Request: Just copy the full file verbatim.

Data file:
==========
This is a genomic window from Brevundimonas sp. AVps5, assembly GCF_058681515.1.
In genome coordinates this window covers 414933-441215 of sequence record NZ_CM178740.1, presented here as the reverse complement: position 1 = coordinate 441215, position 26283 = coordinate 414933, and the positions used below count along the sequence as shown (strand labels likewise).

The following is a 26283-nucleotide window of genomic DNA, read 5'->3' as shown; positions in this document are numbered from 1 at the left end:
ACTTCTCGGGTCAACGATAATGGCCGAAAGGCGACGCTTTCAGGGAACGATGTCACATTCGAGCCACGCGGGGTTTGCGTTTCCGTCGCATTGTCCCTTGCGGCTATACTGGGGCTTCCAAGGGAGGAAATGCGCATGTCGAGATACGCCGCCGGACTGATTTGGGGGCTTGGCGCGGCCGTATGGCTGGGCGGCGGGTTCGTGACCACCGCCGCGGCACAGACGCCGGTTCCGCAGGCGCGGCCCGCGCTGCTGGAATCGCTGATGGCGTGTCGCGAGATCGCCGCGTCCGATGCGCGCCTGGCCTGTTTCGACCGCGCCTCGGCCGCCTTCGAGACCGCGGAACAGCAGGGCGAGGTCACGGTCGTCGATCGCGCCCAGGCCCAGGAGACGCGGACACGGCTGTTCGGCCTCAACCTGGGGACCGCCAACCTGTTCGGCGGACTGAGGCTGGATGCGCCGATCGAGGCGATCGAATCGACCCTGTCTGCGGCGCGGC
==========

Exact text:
This is a genomic window from Brevundimonas sp. AVps5, assembly GCF_058681515.1.
In genome coordinates this window covers 414933-441215 of sequence record NZ_CM178740.1, presented here as the reverse complement: position 1 = coordinate 441215, position 26283 = coordinate 414933, and the positions used below count along the sequence as shown (strand labels likewise).

The following is a 26283-nucleotide window of genomic DNA, read 5'->3' as shown; positions in this document are numbered from 1 at the left end:
ACTTCTCGGGTCAACGATAATGGCCGAAAGGCGACGCTTTCAGGGAACGATGTCACATTCGAGCCACGCGGGGTTTGCGTTTCCGTCGCATTGTCCCTTGCGGCTATACTGGGGCTTCCAAGGGAGGAAATGCGCATGTCGAGATACGCCGCCGGACTGATTTGGGGGCTTGGCGCGGCCGTATGGCTGGGCGGCGGGTTCGTGACCACCGCCGCGGCACAGACGCCGGTTCCGCAGGCGCGGCCCGCGCTGCTGGAATCGCTGATGGCGTGTCGCGAGATCGCCGCGTCCGATGCGCGCCTGGCCTGTTTCGACCGCGCCTCGGCCGCCTTCGAGACCGCGGAACAGCAGGGCGAGGTCACGGTCGTCGATCGCGCCCAGGCCCAGGAGACGCGGACACGGCTGTTCGGCCTCAACCTGGGGACCGCCAACCTGTTCGGCGGACTGAGGCTGGATGCGCCGATCGAGGCGATCGAATCGACCCTGTCTGCGGCGCGGC